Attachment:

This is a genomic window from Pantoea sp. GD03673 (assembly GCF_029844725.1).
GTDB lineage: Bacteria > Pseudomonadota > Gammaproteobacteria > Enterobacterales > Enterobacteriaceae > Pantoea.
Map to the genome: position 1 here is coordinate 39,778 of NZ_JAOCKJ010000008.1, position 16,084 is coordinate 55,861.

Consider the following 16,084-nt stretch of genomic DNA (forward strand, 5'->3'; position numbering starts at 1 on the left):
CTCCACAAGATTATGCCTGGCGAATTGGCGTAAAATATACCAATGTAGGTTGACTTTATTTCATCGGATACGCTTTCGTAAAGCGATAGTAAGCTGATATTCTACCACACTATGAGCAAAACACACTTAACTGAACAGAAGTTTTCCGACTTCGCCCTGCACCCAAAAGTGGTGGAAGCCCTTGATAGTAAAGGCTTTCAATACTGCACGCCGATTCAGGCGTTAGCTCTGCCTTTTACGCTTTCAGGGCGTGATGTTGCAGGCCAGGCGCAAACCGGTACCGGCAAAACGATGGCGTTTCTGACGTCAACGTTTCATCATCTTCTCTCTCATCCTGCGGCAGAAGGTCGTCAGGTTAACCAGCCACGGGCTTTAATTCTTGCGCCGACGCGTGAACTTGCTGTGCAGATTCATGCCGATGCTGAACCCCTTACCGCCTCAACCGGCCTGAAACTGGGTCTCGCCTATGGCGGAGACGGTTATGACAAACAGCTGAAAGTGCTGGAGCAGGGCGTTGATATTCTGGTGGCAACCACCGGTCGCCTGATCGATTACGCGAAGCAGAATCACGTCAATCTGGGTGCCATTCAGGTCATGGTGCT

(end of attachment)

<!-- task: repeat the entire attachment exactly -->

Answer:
This is a genomic window from Pantoea sp. GD03673 (assembly GCF_029844725.1).
GTDB lineage: Bacteria > Pseudomonadota > Gammaproteobacteria > Enterobacterales > Enterobacteriaceae > Pantoea.
Map to the genome: position 1 here is coordinate 39,778 of NZ_JAOCKJ010000008.1, position 16,084 is coordinate 55,861.

Consider the following 16,084-nt stretch of genomic DNA (forward strand, 5'->3'; position numbering starts at 1 on the left):
CTCCACAAGATTATGCCTGGCGAATTGGCGTAAAATATACCAATGTAGGTTGACTTTATTTCATCGGATACGCTTTCGTAAAGCGATAGTAAGCTGATATTCTACCACACTATGAGCAAAACACACTTAACTGAACAGAAGTTTTCCGACTTCGCCCTGCACCCAAAAGTGGTGGAAGCCCTTGATAGTAAAGGCTTTCAATACTGCACGCCGATTCAGGCGTTAGCTCTGCCTTTTACGCTTTCAGGGCGTGATGTTGCAGGCCAGGCGCAAACCGGTACCGGCAAAACGATGGCGTTTCTGACGTCAACGTTTCATCATCTTCTCTCTCATCCTGCGGCAGAAGGTCGTCAGGTTAACCAGCCACGGGCTTTAATTCTTGCGCCGACGCGTGAACTTGCTGTGCAGATTCATGCCGATGCTGAACCCCTTACCGCCTCAACCGGCCTGAAACTGGGTCTCGCCTATGGCGGAGACGGTTATGACAAACAGCTGAAAGTGCTGGAGCAGGGCGTTGATATTCTGGTGGCAACCACCGGTCGCCTGATCGATTACGCGAAGCAGAATCACGTCAATCTGGGTGCCATTCAGGTCATGGTGCT